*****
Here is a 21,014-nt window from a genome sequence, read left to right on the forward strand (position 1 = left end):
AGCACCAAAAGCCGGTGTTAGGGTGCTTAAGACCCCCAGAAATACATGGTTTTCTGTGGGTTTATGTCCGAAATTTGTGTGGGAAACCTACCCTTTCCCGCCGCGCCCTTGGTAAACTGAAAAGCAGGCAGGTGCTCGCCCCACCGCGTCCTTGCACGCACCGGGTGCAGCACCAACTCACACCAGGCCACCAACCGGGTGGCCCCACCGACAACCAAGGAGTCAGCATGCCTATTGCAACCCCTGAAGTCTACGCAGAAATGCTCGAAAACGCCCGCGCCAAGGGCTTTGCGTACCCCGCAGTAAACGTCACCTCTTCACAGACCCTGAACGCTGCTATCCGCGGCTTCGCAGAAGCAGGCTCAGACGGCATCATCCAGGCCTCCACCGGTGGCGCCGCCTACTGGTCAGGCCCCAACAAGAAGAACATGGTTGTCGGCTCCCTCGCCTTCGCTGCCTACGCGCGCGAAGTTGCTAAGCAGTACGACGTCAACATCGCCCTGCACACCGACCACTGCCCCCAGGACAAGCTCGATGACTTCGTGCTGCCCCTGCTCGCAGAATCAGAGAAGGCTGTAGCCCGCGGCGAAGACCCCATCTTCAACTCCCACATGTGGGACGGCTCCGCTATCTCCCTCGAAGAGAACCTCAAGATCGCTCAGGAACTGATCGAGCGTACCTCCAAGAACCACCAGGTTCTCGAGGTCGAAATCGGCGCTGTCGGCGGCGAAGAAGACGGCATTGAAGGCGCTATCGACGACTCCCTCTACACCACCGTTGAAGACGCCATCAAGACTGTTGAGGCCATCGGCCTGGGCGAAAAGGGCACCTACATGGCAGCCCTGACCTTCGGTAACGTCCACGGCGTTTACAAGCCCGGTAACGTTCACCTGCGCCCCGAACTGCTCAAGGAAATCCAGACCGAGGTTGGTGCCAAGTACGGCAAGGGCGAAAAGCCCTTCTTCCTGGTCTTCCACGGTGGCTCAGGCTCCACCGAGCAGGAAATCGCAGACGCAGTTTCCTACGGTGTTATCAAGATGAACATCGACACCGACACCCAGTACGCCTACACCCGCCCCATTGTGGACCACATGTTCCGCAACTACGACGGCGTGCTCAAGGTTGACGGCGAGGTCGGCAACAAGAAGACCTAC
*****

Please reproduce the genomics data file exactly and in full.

Here is a 21,014-nt window from a genome sequence, read left to right on the forward strand (position 1 = left end):
AGCACCAAAAGCCGGTGTTAGGGTGCTTAAGACCCCCAGAAATACATGGTTTTCTGTGGGTTTATGTCCGAAATTTGTGTGGGAAACCTACCCTTTCCCGCCGCGCCCTTGGTAAACTGAAAAGCAGGCAGGTGCTCGCCCCACCGCGTCCTTGCACGCACCGGGTGCAGCACCAACTCACACCAGGCCACCAACCGGGTGGCCCCACCGACAACCAAGGAGTCAGCATGCCTATTGCAACCCCTGAAGTCTACGCAGAAATGCTCGAAAACGCCCGCGCCAAGGGCTTTGCGTACCCCGCAGTAAACGTCACCTCTTCACAGACCCTGAACGCTGCTATCCGCGGCTTCGCAGAAGCAGGCTCAGACGGCATCATCCAGGCCTCCACCGGTGGCGCCGCCTACTGGTCAGGCCCCAACAAGAAGAACATGGTTGTCGGCTCCCTCGCCTTCGCTGCCTACGCGCGCGAAGTTGCTAAGCAGTACGACGTCAACATCGCCCTGCACACCGACCACTGCCCCCAGGACAAGCTCGATGACTTCGTGCTGCCCCTGCTCGCAGAATCAGAGAAGGCTGTAGCCCGCGGCGAAGACCCCATCTTCAACTCCCACATGTGGGACGGCTCCGCTATCTCCCTCGAAGAGAACCTCAAGATCGCTCAGGAACTGATCGAGCGTACCTCCAAGAACCACCAGGTTCTCGAGGTCGAAATCGGCGCTGTCGGCGGCGAAGAAGACGGCATTGAAGGCGCTATCGACGACTCCCTCTACACCACCGTTGAAGACGCCATCAAGACTGTTGAGGCCATCGGCCTGGGCGAAAAGGGCACCTACATGGCAGCCCTGACCTTCGGTAACGTCCACGGCGTTTACAAGCCCGGTAACGTTCACCTGCGCCCCGAACTGCTCAAGGAAATCCAGACCGAGGTTGGTGCCAAGTACGGCAAGGGCGAAAAGCCCTTCTTCCTGGTCTTCCACGGTGGCTCAGGCTCCACCGAGCAGGAAATCGCAGACGCAGTTTCCTACGGTGTTATCAAGATGAACATCGACACCGACACCCAGTACGCCTACACCCGCCCCATTGTGGACCACATGTTCCGCAACTACGACGGCGTGCTCAAGGTTGACGGCGAGGTCGGCAACAAGAAGACCTAC